It’s happened again. Another senseless killing spree. Lives lost. Prayers offered. Non-stop media attention. Social media crusades and commentary circuses bloom. Renewed debates about gun control, FBI interviews of individuals suspected of terror allegiances, and so forth.
You hate to say “Rinse and Repeat,” but like clockwork, this tragic cycle seems to sadly replicate itself in numbing ways time and again. None of the Orlando shooting situation is acceptable by any means, where a country built on the premise of individual freedom and expression has those rights and abilities violated by a selfish and repugnant individual who believes his view of morality is best exercised by a weapon upon those who are different.
I will leave it to the law enforcement types to conclude their investigation and to the mental health professionals and sociologists to decipher how such awful behavior can be stopped. But that leaves the rest of us looking for how we can help.
Fortunately, thousands of Floridians and Americans have answered the calls to donate blood, but I would like to offer one other idea – increased public training on active shooter situations.
My old boss at DHS, former Homeland Security Secretary Tom Ridge, used to offer a line in his speeches about the need to increase one’s knowledge rather fear. If you are prepared and know what to do, you are more likely to know how to respond and act when a situation comes about requiring you to respond accordingly. That is what is called for now. No one wants to go through life looking for an active shooter situation, but knowing what to do and how to respond is a tool more people need to embrace and know how to use.
For nearly a decade, DHS has put forward guidance on how to respond to Active Shooter situations. Working with law enforcement officials, behavioral experts, emergency responders and professional associations, the Department has released its Active Shooter Preparedness guidance. The guide offers step-by-step instructions on how to act should such a situation occur.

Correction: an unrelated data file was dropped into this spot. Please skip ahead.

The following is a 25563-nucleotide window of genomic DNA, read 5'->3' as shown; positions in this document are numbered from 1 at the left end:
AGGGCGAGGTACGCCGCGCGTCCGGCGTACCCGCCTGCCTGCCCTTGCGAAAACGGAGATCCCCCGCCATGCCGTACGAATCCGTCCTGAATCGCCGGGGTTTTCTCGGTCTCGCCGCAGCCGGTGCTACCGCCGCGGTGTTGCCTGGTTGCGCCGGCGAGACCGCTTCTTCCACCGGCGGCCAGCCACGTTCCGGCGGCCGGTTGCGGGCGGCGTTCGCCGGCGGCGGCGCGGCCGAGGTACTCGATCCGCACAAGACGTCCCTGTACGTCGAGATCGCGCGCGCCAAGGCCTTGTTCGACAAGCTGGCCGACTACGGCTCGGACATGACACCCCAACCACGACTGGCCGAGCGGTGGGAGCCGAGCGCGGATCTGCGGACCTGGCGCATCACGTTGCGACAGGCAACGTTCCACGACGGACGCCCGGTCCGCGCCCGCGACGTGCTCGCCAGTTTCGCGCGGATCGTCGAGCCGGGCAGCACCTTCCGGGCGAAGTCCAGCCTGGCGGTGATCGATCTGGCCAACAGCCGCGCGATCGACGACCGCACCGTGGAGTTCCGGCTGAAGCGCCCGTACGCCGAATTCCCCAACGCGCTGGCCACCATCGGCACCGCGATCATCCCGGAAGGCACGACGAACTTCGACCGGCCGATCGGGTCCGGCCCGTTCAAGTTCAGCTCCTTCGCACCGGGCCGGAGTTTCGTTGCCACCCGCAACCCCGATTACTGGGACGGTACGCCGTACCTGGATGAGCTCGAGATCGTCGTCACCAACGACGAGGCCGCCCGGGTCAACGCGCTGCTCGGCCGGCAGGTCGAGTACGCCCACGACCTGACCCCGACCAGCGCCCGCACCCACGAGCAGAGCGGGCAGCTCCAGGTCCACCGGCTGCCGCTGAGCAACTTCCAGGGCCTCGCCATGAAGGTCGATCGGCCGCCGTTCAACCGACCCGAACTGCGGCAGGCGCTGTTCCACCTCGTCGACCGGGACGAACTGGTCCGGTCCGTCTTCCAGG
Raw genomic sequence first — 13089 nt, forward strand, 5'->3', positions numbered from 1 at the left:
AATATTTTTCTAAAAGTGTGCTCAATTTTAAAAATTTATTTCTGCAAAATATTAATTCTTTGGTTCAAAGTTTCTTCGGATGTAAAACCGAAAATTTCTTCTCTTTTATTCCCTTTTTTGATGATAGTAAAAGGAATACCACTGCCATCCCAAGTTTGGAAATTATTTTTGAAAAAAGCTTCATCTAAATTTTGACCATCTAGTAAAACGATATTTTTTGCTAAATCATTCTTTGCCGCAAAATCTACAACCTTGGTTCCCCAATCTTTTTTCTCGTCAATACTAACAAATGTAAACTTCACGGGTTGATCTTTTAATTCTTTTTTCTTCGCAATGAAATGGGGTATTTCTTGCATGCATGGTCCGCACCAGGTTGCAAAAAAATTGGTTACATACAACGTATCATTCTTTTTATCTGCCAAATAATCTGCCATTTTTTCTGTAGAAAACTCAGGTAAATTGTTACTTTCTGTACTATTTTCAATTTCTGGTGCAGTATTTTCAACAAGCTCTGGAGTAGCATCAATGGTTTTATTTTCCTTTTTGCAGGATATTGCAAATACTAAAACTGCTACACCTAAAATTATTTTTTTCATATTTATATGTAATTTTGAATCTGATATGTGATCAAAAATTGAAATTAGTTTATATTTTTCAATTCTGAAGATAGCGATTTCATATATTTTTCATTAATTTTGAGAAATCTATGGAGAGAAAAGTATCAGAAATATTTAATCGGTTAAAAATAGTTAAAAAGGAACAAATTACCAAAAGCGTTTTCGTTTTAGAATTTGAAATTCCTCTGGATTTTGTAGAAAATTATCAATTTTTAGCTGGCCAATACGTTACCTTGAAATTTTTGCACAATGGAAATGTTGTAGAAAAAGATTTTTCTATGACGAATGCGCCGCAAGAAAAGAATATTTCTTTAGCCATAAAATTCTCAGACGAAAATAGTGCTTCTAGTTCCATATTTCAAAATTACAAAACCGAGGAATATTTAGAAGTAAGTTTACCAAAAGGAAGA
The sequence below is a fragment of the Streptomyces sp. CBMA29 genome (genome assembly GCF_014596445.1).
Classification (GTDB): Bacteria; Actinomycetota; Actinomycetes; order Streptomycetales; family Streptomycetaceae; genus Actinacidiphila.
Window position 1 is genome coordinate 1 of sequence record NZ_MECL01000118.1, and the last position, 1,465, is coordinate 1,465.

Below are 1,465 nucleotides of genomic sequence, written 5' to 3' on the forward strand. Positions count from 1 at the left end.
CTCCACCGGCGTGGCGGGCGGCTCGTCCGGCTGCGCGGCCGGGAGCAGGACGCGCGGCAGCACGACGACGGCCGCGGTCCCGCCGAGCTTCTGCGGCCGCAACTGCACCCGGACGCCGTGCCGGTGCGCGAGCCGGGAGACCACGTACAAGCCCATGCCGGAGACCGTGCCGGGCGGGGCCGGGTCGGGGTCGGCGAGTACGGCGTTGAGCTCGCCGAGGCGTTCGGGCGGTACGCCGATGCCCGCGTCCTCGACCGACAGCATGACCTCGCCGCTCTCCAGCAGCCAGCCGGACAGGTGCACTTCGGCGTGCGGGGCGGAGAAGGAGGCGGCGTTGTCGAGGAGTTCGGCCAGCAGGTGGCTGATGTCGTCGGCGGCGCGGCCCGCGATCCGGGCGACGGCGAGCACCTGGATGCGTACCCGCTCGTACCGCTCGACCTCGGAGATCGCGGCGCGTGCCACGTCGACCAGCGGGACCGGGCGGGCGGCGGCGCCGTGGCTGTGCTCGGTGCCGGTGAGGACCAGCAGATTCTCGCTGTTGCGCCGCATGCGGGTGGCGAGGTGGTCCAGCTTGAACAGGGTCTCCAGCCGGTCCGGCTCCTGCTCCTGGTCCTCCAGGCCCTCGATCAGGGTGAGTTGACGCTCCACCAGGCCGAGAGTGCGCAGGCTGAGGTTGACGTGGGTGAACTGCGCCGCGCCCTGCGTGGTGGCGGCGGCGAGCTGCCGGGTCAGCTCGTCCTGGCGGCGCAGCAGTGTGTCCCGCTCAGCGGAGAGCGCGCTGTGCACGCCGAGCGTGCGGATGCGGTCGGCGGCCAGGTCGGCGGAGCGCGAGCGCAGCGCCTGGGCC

The direction it offers is fairly simple: Run (from the shooter), Hide (from the shooter), Fight (as a last resort if you cannot run or hide).
Until the Orlando investigation is complete, we will not know for certain what took place within that nightclub before police entered, but we do know from initial media reports that people fled (and attempt to flee) the area, as well as attempt to hide (and even play dead) to escape the killer’s rampage. Furthermore, no one can guess how they would have react in a similar situation, but a willingness to learn what to do in those circumstances is one more tool to support your survival should a bad day occur.
Sadly, over the past few decades, we have also learned that no place is immune from an attack. Churches, movie theaters, marketplaces, shopping malls, schools, restaurants, playgrounds and more have all become places of carnage. No place and no one is sacred to the monster who believes their induced carnage is the right answer for whatever grievance they think they are addressing.
Training on what to do in an Active Shooter situation will not solve the scourge of violence, but it does offer a way for individuals, organizations and communities to take steps to try and save more lives. These tragic acts must not be seen as commonplace, but they have become a chronic public threat to which there are no immediate or easy answers. Today’s threat paradigm is growing and being prepared for it is essential for our security and survival.